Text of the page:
Saturday, October 10, 2009

Another brief interview with Josh Sparkman

Mysterious death leaves son seeking truth in Clay Co.
Oct. 3
By Jason Riley

Photo By Michael Hayman, The Courier-Journal
Josh Sparkman, son of slain census worker Bill Sparkman, on the steps of his father's home in London, Ky.

LONDON, Ky. — He was called home by his father's death and now sits in an empty house, weary and alone.

Josh Sparkman is tired of the media asking him about his father, Bill Sparkman, who was found naked, tied to a tree in Eastern Kentucky last month, bound and gagged with the word “fed” scrawled on his chest. He is frustrated with police. And he feels that his family hasn't been there for him.

“This story has been used for people's amusement,” Sparkman said softly, looking down as he smoked several cigarettes to the nub during a wide-ranging interview outside his father's single-story white home in London, Ky. “That's not right. … It's like a real-life drama series and it's not. It's real life.”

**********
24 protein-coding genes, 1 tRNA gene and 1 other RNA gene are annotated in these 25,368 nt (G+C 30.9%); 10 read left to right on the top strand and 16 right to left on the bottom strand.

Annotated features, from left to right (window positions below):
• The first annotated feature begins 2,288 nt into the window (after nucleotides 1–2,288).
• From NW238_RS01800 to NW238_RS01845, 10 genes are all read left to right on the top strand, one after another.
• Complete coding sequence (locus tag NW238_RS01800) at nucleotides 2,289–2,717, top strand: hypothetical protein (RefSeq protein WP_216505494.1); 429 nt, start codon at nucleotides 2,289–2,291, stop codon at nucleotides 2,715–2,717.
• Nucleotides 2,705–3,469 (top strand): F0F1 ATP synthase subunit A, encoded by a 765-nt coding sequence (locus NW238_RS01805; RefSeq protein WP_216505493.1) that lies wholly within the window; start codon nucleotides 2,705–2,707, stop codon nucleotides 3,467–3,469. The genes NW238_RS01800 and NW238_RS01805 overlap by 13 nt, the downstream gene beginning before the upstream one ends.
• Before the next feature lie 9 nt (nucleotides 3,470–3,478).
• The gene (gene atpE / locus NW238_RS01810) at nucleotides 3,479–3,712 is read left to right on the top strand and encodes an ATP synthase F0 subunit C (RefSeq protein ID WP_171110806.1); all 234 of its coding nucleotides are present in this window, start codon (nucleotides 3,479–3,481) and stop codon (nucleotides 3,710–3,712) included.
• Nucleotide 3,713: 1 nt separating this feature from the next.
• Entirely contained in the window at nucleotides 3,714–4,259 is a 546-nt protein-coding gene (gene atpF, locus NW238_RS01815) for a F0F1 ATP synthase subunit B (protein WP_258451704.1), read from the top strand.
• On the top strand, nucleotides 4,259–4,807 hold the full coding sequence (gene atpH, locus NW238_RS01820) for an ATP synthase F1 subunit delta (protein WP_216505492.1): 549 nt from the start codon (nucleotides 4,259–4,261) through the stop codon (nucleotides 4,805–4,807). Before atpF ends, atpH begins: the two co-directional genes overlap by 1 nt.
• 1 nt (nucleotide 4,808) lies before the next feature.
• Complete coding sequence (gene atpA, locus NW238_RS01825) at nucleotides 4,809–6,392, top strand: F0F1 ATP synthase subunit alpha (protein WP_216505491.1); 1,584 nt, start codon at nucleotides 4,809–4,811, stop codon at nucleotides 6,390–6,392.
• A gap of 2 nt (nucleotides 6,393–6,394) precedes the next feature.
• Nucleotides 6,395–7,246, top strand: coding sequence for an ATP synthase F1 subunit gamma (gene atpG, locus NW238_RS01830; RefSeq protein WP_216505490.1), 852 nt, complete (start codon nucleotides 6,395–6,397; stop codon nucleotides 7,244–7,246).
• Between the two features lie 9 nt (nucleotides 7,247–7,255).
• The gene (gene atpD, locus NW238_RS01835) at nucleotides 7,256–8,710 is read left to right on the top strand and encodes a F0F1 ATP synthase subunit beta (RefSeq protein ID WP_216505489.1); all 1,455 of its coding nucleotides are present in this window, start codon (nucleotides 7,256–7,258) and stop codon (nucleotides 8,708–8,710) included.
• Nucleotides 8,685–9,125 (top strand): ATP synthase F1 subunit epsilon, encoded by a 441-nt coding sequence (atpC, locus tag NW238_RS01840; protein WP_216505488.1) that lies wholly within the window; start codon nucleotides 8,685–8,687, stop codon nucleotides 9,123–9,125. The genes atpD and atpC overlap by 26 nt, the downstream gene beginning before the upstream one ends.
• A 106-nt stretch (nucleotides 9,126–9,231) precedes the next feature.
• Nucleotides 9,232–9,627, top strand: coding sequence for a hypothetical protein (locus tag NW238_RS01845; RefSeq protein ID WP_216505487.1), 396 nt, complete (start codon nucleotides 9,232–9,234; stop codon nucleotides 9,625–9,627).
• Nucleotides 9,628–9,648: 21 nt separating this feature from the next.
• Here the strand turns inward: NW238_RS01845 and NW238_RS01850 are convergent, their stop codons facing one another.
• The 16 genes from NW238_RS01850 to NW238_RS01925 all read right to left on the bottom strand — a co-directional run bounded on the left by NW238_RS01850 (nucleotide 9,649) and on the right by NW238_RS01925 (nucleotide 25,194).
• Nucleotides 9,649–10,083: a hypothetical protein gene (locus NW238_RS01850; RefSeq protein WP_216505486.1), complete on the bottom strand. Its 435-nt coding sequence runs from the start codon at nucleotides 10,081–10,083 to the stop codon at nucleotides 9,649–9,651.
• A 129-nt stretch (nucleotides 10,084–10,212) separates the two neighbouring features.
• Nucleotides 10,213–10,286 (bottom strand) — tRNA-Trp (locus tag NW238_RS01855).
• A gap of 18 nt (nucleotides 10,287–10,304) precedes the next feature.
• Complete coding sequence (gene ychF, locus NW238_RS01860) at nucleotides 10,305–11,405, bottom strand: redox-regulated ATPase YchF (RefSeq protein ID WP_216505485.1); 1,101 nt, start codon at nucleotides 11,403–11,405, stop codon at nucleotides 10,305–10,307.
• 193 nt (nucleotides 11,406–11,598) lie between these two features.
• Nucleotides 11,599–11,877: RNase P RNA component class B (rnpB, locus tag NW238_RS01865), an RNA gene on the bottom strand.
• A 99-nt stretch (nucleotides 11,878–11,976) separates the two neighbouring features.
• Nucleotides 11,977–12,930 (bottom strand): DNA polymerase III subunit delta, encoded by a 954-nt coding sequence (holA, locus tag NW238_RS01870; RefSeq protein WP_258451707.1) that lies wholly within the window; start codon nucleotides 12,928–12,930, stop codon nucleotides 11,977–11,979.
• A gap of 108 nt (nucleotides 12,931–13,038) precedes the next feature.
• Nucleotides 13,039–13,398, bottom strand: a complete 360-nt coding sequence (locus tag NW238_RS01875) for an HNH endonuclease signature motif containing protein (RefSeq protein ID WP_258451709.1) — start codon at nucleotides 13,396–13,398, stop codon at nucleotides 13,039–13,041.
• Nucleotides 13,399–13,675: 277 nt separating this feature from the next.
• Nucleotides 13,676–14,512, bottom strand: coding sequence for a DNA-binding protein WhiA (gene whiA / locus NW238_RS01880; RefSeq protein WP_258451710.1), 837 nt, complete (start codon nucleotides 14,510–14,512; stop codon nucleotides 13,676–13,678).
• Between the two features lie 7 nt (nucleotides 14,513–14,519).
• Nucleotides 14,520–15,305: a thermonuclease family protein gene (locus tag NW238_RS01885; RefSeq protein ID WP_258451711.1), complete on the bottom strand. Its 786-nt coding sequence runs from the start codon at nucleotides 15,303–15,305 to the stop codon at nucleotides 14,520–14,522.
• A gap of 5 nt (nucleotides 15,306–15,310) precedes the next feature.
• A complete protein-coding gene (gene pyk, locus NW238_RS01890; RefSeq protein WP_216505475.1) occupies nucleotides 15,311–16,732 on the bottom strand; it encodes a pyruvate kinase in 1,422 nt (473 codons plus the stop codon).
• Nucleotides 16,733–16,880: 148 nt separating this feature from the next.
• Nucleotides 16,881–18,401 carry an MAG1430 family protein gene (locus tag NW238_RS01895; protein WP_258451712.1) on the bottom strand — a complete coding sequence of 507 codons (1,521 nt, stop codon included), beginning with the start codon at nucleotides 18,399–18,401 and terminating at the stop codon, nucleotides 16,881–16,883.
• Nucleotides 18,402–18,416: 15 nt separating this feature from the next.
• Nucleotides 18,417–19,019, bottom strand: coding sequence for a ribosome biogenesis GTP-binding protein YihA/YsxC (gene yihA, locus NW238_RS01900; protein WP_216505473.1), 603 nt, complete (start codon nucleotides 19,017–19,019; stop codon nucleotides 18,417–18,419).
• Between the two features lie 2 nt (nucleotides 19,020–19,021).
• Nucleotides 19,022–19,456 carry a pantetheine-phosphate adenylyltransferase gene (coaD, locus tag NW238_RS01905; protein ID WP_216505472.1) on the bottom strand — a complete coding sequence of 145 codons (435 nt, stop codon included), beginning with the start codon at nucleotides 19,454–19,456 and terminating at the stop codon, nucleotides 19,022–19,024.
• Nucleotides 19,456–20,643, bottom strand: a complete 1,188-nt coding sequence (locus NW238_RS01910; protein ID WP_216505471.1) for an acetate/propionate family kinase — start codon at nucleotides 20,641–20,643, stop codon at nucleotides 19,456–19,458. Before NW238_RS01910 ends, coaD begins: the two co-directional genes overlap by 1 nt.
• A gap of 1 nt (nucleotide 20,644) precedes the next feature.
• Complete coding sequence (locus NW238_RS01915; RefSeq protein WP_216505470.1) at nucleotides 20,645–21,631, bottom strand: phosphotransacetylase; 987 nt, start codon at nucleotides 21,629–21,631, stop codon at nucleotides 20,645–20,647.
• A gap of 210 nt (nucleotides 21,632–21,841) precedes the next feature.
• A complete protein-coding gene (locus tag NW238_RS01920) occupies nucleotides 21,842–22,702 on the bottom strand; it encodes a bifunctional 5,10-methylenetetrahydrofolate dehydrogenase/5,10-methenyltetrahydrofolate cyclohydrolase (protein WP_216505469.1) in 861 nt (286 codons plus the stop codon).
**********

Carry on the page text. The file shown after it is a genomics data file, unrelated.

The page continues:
Sparkman, 20, described how he learned of his father's death while living in Tennessee, how he has dodged a barrage of media requests and what he thinks his father was doing on the day he disappeared.

His father, Bill Sparkman, was “very scared” of some of the back-road places his job took him and was uneasy with the “weird looks” he sometimes received, Josh Sparkman said. But he wasn't a man easily dissuaded from his task of information gathering as a part-time U.S. Census Bureau employee.

“If people didn't answer the door the first time, he would come back,” Sparkman said. “He would talk to neighbors, ask what kind of vehicle the person drove. He took pride in his work. … And he always got his case.”

That persistence might have gotten his father killed, Sparkman believes.

But some residents and officials in neighboring Clay County, where Sparkman's body was found near a remote cemetery, balk at the speculation that he was killed because of an anti-government sentiment or by area drug dealers he might have stumbled upon.

They're critical of the media — who they say have been recycling eastern Kentucky stereotypes and sensationalized the case.

“There is no reason for this to go international,” said Charles House, the President of the Clay County Genealogical and Historical Society, who has received media calls about the case from as far away as France.

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